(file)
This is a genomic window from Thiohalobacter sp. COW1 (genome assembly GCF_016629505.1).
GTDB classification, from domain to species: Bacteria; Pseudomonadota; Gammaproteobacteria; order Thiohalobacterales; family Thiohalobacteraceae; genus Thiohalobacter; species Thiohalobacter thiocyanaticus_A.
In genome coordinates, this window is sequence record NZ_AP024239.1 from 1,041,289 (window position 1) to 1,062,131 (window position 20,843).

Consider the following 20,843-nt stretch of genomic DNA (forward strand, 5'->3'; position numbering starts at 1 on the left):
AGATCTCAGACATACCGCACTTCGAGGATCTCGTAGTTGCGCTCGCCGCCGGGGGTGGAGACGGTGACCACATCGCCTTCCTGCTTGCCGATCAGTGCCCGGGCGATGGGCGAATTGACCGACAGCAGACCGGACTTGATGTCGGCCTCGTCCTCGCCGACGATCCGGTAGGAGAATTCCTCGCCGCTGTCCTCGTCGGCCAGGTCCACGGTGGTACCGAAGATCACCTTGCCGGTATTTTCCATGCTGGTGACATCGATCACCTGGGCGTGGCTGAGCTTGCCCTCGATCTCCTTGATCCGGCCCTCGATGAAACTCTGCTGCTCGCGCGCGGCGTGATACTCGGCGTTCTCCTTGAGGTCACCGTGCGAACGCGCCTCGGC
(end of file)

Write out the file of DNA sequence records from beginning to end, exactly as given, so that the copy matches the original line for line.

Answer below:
This is a genomic window from Thiohalobacter sp. COW1 (genome assembly GCF_016629505.1).
GTDB classification, from domain to species: Bacteria; Pseudomonadota; Gammaproteobacteria; order Thiohalobacterales; family Thiohalobacteraceae; genus Thiohalobacter; species Thiohalobacter thiocyanaticus_A.
In genome coordinates, this window is sequence record NZ_AP024239.1 from 1,041,289 (window position 1) to 1,062,131 (window position 20,843).

Consider the following 20,843-nt stretch of genomic DNA (forward strand, 5'->3'; position numbering starts at 1 on the left):
AGATCTCAGACATACCGCACTTCGAGGATCTCGTAGTTGCGCTCGCCGCCGGGGGTGGAGACGGTGACCACATCGCCTTCCTGCTTGCCGATCAGTGCCCGGGCGATGGGCGAATTGACCGACAGCAGACCGGACTTGATGTCGGCCTCGTCCTCGCCGACGATCCGGTAGGAGAATTCCTCGCCGCTGTCCTCGTCGGCCAGGTCCACGGTGGTACCGAAGATCACCTTGCCGGTATTTTCCATGCTGGTGACATCGATCACCTGGGCGTGGCTGAGCTTGCCCTCGATCTCCTTGATCCGGCCCTCGATGAAACTCTGCTGCTCGCGCGCGGCGTGATACTCGGCGTTCTCCTTGAGGTCACCGTGCGAACGCGCCTCGGC